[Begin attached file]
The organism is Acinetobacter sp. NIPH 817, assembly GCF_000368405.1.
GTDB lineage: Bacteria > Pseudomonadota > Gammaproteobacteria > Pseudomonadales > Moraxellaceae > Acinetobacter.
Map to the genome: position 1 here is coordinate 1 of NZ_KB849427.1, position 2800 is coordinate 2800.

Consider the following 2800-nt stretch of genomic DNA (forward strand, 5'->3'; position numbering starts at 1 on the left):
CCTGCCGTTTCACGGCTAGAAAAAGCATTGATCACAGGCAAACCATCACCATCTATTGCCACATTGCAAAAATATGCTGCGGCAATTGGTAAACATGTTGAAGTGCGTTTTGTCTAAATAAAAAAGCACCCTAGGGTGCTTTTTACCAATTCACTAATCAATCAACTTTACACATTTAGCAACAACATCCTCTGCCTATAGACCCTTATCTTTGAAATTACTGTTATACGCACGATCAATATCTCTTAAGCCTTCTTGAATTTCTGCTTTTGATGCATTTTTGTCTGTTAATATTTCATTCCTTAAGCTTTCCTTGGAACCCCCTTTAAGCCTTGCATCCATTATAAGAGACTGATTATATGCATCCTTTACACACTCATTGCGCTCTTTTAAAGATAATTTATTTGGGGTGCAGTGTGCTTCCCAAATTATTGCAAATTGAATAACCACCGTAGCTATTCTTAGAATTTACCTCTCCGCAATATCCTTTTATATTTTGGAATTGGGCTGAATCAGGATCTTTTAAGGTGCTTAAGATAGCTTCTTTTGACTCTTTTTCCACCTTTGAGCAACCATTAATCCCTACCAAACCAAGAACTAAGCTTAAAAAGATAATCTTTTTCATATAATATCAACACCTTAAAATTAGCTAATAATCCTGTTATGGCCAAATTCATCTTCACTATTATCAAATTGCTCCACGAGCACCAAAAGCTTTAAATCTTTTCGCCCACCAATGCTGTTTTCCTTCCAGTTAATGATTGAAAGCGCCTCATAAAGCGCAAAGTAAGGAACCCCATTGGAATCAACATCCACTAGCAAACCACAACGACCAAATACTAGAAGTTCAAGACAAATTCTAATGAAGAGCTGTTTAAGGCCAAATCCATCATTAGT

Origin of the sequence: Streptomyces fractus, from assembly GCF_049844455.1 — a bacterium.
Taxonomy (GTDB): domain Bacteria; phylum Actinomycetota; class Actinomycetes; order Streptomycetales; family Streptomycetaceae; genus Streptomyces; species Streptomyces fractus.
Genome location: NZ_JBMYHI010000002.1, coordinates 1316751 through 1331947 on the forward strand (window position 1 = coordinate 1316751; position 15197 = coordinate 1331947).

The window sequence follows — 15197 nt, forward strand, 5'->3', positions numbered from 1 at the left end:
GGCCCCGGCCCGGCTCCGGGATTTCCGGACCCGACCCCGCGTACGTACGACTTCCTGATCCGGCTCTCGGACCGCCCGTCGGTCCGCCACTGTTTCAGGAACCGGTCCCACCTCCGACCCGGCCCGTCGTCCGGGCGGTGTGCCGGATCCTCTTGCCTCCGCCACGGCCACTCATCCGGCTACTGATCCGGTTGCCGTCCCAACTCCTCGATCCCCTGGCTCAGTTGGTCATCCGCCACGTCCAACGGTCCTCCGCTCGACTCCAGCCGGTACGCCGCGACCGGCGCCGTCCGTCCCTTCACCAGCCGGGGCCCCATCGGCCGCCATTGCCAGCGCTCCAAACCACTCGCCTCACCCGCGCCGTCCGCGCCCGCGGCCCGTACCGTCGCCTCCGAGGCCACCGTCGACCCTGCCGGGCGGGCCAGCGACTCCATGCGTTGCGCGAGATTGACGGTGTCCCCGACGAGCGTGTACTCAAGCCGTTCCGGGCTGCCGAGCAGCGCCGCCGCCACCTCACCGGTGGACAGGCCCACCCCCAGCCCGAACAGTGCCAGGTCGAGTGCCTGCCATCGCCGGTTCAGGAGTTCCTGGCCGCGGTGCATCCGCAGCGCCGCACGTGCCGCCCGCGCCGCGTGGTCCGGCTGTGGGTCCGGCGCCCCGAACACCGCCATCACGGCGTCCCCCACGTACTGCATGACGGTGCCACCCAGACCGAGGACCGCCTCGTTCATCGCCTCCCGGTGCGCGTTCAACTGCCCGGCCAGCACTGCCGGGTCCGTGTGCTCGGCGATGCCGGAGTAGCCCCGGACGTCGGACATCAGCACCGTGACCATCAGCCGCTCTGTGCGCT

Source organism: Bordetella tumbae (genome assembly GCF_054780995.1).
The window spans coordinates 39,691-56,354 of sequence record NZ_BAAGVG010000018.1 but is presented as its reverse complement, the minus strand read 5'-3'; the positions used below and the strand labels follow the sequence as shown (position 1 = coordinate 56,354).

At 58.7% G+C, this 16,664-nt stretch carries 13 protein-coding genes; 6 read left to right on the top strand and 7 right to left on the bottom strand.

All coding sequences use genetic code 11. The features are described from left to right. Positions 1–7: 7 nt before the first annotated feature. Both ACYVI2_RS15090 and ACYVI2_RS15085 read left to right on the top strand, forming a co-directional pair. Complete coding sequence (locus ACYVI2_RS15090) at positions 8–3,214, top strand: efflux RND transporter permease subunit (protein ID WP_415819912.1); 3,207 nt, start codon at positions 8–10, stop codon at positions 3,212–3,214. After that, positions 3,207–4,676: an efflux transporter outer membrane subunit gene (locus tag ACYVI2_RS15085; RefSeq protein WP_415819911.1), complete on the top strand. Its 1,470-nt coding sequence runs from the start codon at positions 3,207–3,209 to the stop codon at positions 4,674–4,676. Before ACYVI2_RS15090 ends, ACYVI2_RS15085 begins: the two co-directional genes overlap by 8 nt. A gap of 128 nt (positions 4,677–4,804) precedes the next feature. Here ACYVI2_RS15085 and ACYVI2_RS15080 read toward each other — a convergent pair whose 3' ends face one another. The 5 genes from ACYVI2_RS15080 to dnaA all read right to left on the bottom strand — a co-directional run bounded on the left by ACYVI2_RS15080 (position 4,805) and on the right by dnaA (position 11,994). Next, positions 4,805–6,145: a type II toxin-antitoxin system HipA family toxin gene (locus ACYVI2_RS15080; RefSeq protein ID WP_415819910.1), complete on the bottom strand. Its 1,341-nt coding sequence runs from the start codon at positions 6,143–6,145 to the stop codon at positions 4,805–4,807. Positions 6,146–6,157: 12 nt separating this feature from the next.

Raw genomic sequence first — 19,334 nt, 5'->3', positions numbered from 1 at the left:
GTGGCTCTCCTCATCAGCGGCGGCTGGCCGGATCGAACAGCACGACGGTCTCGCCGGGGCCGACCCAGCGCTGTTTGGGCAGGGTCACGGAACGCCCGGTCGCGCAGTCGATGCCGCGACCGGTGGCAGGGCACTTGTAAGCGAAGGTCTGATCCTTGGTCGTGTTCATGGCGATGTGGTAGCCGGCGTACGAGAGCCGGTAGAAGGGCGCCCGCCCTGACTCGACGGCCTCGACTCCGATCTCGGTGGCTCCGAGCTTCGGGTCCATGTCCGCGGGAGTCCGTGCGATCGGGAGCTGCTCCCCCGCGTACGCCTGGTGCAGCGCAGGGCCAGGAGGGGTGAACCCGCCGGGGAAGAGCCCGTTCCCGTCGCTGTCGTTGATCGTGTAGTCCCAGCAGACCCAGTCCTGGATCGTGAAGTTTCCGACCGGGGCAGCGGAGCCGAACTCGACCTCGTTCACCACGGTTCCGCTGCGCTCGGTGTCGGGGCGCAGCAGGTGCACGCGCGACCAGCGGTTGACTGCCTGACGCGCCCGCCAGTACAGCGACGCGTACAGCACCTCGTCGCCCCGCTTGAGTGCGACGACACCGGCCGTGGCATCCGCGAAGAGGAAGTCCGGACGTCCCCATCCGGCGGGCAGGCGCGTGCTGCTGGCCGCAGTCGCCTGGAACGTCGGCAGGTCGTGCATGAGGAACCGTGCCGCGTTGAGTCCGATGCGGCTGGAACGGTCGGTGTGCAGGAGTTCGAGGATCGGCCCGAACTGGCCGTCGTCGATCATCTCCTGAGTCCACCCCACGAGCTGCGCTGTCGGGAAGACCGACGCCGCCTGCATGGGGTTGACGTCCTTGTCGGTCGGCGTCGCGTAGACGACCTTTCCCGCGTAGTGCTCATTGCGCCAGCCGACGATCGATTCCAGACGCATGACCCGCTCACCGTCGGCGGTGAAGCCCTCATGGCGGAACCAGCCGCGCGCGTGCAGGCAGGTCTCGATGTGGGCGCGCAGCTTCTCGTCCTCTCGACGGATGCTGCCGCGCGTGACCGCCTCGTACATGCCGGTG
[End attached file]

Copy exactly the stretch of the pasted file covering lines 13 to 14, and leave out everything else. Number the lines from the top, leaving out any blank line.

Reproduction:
At 58.7% G+C, this 16,664-nt stretch carries 13 protein-coding genes; 6 read left to right on the top strand and 7 right to left on the bottom strand.

All coding sequences use genetic code 11. The features are described from left to right. Positions 1–7: 7 nt before the first annotated feature. Both ACYVI2_RS15090 and ACYVI2_RS15085 read left to right on the top strand, forming a co-directional pair. Complete coding sequence (locus ACYVI2_RS15090) at positions 8–3,214, top strand: efflux RND transporter permease subunit (protein ID WP_415819912.1); 3,207 nt, start codon at positions 8–10, stop codon at positions 3,212–3,214. After that, positions 3,207–4,676: an efflux transporter outer membrane subunit gene (locus tag ACYVI2_RS15085; RefSeq protein WP_415819911.1), complete on the top strand. Its 1,470-nt coding sequence runs from the start codon at positions 3,207–3,209 to the stop codon at positions 4,674–4,676. Before ACYVI2_RS15090 ends, ACYVI2_RS15085 begins: the two co-directional genes overlap by 8 nt. A gap of 128 nt (positions 4,677–4,804) precedes the next feature. Here ACYVI2_RS15085 and ACYVI2_RS15080 read toward each other — a convergent pair whose 3' ends face one another. The 5 genes from ACYVI2_RS15080 to dnaA all read right to left on the bottom strand — a co-directional run bounded on the left by ACYVI2_RS15080 (position 4,805) and on the right by dnaA (position 11,994). Next, positions 4,805–6,145: a type II toxin-antitoxin system HipA family toxin gene (locus ACYVI2_RS15080; RefSeq protein ID WP_415819910.1), complete on the bottom strand. Its 1,341-nt coding sequence runs from the start codon at positions 6,143–6,145 to the stop codon at positions 4,805–4,807. Positions 6,146–6,157: 12 nt separating this feature from the next.